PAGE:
Earlier this week I was invited to speak to a collection of students in the residence hall regarding topics of interest in current events. The catch? It was Wednesday evening at 7:00PM in the primarily freshmen residence hall. This was the first such program completely student sponsored, so when I was asked to support it I simply couldn’t say no, and am very glad I agreed.
During the conversation one of the first things I noticed was that there were almost more than 2 dozen students in attendance. The second thing I discovered was that many learned about the event via two primary modes, neither of which I had considered:
Instagram and direct text
What does that say about how students communicate? I didn’t know, so I asked the group, “what is the main way you communicate online?” The answers all took on a version or form of, “when I’m just catching up with my friends, I text or get texts, and when I’m checking to see what’s going on I use Instagram.” None of these students use Facebook, the university email system, or other more traditional forms of social media to communicate. With the notable exception of when they know an assignment is online in the course room.
Texting, was not too surprising, but Instagram was not something I had considered. For those reading this who may not have an Instagram account, it is an online mobile platform that allows photos, images, and videos, to be shared by users and add filters to them, to be shared on various other social networking services. Revolutionary? Not really. Illuminating? Absolutely!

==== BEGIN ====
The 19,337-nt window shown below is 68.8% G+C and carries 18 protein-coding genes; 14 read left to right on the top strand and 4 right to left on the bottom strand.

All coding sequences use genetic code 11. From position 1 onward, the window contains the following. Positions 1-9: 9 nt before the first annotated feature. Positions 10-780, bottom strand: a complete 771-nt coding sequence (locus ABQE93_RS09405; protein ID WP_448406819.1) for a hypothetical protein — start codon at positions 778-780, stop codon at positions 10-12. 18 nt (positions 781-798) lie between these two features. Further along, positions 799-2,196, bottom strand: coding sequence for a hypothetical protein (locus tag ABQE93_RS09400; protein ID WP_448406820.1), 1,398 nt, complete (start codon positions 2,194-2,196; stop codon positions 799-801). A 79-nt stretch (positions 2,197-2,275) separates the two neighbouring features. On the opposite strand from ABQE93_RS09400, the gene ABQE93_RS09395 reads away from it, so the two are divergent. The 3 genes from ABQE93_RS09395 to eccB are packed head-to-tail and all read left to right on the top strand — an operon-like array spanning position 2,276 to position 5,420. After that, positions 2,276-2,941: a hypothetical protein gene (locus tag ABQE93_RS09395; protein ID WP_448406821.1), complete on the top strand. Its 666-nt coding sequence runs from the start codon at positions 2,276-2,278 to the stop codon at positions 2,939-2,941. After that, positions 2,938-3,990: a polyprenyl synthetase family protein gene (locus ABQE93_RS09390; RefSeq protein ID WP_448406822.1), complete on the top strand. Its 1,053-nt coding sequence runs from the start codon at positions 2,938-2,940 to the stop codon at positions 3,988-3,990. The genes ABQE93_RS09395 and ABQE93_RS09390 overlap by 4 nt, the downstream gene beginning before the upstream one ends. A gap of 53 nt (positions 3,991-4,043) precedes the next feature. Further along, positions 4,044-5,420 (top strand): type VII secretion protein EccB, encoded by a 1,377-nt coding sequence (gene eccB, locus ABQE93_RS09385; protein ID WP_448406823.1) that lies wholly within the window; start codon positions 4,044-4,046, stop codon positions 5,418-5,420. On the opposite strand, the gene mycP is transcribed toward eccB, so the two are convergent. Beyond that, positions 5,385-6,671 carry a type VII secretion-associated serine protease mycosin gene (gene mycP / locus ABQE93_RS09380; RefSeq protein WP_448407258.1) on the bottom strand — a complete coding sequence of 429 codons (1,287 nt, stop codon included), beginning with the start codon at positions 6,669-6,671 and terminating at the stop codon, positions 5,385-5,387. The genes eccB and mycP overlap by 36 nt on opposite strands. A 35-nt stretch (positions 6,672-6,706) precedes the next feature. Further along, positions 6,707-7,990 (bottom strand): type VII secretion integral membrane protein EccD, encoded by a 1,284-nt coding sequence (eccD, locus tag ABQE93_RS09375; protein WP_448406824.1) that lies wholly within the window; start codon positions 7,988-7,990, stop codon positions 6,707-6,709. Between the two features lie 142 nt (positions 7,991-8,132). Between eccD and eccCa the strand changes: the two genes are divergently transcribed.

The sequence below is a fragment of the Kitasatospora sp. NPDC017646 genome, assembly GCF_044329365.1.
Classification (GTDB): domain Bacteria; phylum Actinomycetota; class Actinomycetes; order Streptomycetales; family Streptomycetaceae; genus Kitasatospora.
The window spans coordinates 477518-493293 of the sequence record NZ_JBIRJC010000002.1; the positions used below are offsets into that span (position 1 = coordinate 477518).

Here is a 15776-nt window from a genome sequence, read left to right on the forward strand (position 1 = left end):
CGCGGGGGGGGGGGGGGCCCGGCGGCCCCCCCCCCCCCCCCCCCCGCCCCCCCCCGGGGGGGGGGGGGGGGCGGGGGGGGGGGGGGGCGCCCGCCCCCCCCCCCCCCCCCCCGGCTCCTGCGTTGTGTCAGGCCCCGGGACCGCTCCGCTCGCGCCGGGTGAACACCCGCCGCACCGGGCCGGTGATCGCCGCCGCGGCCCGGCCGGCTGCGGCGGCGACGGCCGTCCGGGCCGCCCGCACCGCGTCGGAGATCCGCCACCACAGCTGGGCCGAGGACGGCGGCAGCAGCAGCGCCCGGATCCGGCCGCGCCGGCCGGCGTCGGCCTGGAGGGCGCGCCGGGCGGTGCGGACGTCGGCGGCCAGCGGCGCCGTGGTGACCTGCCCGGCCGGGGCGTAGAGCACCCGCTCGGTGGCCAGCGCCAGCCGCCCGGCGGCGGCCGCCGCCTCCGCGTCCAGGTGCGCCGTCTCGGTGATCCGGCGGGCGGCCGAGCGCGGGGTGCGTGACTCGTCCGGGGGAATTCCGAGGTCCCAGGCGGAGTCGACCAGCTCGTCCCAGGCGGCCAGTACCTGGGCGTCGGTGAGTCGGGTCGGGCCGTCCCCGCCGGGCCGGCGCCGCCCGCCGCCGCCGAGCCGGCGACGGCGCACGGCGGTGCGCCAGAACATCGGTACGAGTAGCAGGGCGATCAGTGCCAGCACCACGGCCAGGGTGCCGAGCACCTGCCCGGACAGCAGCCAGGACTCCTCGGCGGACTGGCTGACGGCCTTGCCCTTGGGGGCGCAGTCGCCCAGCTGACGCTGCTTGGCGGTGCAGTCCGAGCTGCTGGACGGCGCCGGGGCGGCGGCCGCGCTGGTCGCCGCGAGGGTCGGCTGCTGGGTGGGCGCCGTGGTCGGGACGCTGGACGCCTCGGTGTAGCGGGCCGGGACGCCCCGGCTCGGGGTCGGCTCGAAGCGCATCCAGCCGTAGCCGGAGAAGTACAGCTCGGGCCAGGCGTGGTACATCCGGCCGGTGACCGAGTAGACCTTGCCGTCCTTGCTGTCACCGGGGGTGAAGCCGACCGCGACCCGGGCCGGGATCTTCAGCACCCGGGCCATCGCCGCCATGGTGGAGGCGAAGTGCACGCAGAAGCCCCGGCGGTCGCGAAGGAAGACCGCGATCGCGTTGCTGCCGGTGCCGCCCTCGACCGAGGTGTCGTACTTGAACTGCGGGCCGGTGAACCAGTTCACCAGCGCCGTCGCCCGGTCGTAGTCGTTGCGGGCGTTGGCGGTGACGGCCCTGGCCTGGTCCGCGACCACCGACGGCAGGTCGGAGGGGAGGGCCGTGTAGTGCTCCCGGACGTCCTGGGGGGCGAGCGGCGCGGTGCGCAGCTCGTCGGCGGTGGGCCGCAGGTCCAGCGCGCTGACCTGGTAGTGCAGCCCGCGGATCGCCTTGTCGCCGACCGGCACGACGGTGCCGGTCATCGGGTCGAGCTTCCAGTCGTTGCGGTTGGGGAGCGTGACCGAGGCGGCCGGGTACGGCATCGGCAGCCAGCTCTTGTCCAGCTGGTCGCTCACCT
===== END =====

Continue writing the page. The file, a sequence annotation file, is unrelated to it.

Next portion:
So what value will this have for me as an online and in-seat instructor?
I have already began exploring Instagram to determine whether there are some ways to leverage this news and allow me to continue to host content in the course room, but rather than ‘hope’ the student checks his or her email, and/or possibly his or her course room – I may be able to (with their permission) zip them a reminder notice of due assignments that can be added to their calendar as an alert. Or integrate videos linked through Instagram to the course room to increase student engagement and interaction.
The jury is still out as to the viability, but the door is wide open for the possibilities. Perhaps with a little imagination, I will be able to corral even the least interested of students to spend a little more time in their online class and interact at a level that causes the student to learn.
Perhaps you have more, different, or better solutions for increasing student engagement in online courses with somewhat traditionally (dull) material…perhaps you’d share some ideas here?